Yes: more notifications. But Facebook bills the app as "notifications that matter," per the official App Store description. The idea is for users to opt into certain topics they'd like to hear about -- or organizations they'd like to hear from -- and receive information whenever there's a relevant update.
The Huffington Post is one of the news organizations partnering with Facebook for the launch of the app. There are also entertainment brands like Comedy Central, shopping-oriented sites like Racked and more service-focused outlets like Headspace, a meditation app.
When you log into Notify, you'll be able to choose which sources you're interested in and then choose which "stations" from that outlet you want notifications about. If you like HuffPost Politics, you might turn on "The Race for 2016," for example.
When you interact with a notification, you'll be taken to the outlet's website to view the content. If Notify pings you with a headline from HuffPost, for example, you'll actually read that content on our website.
That's a contrast from Facebook's recent "Instant Articles" program, which takes content from media partners and hosts it directly on the social media platform.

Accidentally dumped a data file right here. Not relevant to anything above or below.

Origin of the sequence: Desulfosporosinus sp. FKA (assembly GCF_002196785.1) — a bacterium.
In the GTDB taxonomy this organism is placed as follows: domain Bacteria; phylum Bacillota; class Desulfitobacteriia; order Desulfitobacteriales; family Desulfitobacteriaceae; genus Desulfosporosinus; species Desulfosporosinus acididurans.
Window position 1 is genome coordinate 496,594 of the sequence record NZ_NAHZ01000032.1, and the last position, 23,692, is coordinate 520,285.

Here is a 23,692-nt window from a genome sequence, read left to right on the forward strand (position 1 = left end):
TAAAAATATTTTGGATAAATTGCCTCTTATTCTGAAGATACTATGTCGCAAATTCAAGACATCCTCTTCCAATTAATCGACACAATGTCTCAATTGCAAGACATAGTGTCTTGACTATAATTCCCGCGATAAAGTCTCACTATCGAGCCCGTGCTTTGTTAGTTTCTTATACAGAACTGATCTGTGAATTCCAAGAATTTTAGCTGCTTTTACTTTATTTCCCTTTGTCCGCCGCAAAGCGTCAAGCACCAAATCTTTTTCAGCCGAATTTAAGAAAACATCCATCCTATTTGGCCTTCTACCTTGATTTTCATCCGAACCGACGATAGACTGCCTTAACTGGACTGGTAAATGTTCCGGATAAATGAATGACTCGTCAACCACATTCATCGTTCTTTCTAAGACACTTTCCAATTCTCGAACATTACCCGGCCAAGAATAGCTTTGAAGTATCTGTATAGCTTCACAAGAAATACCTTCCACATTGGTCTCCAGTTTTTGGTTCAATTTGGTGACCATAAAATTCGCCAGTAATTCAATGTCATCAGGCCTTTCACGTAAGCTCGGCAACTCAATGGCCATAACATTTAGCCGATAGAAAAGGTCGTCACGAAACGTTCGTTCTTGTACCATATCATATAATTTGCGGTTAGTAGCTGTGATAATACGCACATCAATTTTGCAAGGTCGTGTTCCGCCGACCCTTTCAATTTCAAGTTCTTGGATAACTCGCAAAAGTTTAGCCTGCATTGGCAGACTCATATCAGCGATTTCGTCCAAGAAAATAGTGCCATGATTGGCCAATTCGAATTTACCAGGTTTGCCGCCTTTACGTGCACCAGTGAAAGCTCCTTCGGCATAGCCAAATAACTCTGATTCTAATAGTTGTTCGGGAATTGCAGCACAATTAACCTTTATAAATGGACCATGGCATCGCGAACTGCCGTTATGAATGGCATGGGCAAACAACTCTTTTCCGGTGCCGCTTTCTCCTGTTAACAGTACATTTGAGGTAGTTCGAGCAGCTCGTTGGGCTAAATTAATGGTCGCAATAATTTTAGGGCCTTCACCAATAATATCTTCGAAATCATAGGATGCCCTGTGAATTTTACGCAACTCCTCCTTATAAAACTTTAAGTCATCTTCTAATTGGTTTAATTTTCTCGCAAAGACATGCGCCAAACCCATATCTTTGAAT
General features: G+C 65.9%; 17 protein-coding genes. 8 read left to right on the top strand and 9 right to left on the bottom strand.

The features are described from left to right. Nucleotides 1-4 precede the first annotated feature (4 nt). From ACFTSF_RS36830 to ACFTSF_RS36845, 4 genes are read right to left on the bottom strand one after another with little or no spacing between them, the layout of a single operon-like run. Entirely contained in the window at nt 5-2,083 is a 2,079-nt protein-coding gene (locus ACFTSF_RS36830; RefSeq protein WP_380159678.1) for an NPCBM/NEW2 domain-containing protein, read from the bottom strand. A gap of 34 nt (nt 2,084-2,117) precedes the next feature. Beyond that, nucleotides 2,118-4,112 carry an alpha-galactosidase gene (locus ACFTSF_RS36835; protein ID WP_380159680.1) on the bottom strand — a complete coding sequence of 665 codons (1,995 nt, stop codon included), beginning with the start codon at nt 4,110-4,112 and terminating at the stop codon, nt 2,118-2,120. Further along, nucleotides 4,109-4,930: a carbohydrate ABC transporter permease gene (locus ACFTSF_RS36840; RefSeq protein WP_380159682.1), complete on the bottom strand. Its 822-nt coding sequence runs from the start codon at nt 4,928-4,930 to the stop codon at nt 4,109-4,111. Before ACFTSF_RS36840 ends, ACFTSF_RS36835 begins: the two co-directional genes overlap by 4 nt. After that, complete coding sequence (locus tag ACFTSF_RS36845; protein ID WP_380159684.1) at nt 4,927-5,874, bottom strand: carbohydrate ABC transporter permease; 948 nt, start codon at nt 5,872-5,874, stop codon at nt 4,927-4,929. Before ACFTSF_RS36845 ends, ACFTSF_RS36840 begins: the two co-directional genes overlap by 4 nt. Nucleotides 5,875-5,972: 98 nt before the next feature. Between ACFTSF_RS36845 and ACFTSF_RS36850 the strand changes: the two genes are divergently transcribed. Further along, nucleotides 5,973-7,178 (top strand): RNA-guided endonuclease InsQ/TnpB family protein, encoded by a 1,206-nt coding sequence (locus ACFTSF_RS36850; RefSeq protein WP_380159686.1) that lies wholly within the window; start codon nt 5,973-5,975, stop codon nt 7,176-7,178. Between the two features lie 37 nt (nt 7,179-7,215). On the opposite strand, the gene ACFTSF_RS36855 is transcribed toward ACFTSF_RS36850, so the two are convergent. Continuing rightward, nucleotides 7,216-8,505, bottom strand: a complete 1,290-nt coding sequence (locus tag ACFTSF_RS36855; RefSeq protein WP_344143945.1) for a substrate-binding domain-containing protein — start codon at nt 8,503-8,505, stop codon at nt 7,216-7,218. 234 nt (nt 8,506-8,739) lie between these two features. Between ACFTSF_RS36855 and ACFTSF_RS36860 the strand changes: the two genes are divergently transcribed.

What the two services have in common, though, is a desire for individuals to experience the Internet through Facebook. With Instant Articles, Facebook becomes the platform that you're reading news on; with Notify, it becomes the portal through which you experience everything else.
Notify may not seem all that relevant to you now, but think about how Facebook has shepherded people into its apps before. Perhaps you used to write and respond to Facebook messages via Facebook.com on a third-party web browser like Google Chrome. Now, there's a decent chance you're one of 600 million people who do that via Facebook's Messenger app instead.
Of course, no one knows if Notify will take off. Facebook roped people into Messenger because there was no other official way to exchange Facebook messages on smartphones -- there are already many ways to receive news notifications on your device.
If Notify becomes popular enough, though, publishers might not see the value in maintaining their own apps. Any major outlet you can think of has its own app that it sends push notifications from -- but why bother pouring resources into keeping those apps updated if Facebook is offering a huge audience on its own notifications app? You see where this is going.
Writing for the Washington Post in October, Hayley Tsukayama put it succinctly: "It's all part of Facebook's really open and not-at-all secret plan to take over the world -- by supplanting the Web with its own apps as much as possible."